Government wins appeal against Syrian 'Jungle' refugees entering the UK

The Home Office has won its appeal over four Syrian refugees living in the 'Jungle' camp in Calais who were allowed enter Britain.

Three teenagers and a 26-year-old had argued they should be reunited with their families living in the UK.

Lawyers for the refugees had said they lived in "intolerable" conditions in the camp and their right to a family life would be upheld if they lived in the UK.

ITV News Deputy Political Editor Chris Ship reports:

An immigration judge ruled in their favour earlier this year, and the four Syrians were brought to the UK.

At the time campaigners hailed the landmark ruling and hoped it could pave the way for other unaccompanied minors to leave refugee camps and enter the UK.

The four men initially had their application approved. Credit: PA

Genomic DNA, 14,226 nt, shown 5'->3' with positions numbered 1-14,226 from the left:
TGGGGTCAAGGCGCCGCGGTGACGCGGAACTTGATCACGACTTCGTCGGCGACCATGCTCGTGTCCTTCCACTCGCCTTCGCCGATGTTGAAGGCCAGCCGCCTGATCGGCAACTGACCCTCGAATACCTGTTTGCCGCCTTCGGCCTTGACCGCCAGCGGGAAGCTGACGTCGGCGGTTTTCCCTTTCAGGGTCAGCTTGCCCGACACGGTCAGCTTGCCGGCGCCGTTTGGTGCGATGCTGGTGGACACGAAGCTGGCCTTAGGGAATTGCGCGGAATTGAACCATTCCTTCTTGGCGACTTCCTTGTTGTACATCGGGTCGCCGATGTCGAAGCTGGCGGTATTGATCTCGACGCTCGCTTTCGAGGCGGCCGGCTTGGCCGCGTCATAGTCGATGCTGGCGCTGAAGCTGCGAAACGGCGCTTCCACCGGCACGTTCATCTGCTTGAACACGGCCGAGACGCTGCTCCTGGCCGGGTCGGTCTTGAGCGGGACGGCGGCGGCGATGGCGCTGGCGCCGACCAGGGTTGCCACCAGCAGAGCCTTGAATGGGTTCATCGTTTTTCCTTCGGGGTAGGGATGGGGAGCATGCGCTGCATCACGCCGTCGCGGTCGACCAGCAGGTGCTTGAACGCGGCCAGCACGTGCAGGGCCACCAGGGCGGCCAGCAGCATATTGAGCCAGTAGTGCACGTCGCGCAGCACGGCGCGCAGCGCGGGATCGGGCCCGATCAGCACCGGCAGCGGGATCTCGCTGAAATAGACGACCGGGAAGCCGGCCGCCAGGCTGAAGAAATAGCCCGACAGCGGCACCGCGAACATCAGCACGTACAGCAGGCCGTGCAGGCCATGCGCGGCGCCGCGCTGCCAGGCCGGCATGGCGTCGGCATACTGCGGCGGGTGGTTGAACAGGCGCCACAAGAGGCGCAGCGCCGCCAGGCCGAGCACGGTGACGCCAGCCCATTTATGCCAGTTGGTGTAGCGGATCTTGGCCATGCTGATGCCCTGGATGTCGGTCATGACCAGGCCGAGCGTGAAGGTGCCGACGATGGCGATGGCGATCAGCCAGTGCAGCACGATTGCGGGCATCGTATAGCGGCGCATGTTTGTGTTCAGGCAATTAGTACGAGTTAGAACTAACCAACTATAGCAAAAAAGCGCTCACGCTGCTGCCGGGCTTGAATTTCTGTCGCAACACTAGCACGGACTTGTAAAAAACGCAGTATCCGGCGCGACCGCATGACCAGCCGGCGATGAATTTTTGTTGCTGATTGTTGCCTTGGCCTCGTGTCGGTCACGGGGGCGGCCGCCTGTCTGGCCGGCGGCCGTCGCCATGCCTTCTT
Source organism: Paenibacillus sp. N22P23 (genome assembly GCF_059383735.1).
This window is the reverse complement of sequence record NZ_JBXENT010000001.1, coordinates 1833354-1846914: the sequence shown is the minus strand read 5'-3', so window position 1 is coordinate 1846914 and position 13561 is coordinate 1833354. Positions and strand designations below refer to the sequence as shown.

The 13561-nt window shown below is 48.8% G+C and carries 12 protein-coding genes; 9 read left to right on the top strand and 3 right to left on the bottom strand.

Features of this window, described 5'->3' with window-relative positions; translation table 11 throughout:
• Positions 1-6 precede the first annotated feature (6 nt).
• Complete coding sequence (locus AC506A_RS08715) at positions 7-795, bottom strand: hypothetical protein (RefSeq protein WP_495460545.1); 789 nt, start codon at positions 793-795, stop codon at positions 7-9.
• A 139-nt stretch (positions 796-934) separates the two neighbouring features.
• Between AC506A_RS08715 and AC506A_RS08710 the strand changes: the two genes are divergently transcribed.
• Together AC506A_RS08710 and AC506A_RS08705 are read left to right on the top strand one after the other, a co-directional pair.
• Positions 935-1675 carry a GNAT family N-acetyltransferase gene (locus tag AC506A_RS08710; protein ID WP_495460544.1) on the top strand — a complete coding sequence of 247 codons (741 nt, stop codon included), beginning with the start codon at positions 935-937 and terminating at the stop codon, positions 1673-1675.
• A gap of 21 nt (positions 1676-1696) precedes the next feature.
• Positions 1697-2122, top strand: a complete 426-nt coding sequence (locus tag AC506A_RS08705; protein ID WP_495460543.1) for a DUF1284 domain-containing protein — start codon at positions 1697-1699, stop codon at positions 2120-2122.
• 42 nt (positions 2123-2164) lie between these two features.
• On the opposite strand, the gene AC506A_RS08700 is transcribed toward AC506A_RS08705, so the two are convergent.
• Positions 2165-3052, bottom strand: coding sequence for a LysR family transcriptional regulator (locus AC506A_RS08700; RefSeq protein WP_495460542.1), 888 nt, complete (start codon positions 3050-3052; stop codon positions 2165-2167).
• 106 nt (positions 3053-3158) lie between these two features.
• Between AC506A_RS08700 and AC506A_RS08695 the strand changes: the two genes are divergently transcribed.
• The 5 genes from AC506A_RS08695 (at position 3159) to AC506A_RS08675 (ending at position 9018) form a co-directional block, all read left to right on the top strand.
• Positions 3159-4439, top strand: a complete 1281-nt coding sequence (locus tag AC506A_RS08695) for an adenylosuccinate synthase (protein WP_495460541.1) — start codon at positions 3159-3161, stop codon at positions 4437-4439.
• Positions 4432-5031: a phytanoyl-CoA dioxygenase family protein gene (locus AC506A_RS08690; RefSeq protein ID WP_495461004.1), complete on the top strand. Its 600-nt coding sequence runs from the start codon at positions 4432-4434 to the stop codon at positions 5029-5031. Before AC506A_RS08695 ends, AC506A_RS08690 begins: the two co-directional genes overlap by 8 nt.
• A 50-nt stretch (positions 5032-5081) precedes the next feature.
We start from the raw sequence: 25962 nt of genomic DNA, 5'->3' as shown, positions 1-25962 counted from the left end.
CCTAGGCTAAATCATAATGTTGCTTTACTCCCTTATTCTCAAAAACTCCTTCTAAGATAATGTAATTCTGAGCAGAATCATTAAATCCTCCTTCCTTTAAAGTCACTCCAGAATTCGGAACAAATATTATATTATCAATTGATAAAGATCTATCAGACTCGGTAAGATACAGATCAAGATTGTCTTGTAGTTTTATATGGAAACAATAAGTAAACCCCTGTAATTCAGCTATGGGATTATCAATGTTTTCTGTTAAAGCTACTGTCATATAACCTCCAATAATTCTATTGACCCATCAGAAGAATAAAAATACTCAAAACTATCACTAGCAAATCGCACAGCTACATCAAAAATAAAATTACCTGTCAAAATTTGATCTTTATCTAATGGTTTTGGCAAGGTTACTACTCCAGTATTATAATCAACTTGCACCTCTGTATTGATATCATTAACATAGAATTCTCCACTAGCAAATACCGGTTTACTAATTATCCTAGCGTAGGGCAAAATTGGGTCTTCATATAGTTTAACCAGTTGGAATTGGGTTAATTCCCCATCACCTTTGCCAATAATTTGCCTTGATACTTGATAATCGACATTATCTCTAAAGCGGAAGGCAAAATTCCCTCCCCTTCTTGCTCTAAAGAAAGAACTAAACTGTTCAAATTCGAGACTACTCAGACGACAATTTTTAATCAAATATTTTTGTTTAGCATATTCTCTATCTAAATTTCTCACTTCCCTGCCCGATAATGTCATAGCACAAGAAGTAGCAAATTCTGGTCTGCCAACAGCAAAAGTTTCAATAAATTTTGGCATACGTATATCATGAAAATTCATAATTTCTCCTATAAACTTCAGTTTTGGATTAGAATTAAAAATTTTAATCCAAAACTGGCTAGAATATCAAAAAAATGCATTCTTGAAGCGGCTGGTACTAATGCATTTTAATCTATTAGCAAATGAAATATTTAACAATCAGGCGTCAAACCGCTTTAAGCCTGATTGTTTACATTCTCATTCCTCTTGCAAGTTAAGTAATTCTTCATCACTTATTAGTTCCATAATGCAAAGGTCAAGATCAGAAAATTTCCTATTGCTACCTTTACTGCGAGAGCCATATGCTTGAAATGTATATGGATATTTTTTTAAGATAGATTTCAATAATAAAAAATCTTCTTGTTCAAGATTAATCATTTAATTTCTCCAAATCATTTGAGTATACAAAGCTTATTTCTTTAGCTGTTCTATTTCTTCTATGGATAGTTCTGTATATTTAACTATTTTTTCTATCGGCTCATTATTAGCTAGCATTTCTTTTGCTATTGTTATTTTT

Handing down their judgement on Tuesday, three Court of Appeal judges overturned the decision and "allowed" the Home Office appeal.

However the four men would not face deportation as they have already been brought to the UK.

Refugees walk past a sign in the 'Jungle' camp in Calais, France. Credit: Reuters

According to the Dublin Regulation, asylum claims can be made in the first country a person reaches, but a child can transfer their claim to another country if they have relatives lawfully living there.

In this case, immigration lawyers for the four men had argued the regulation was not working as not a single child had been brought to the UK under this rule before the case was brought.

They added it would take up to a year to process their application because of bureaucratic failings in France.

The refugee camp in Calais, France, has become known as the 'Jungle'. Credit: PA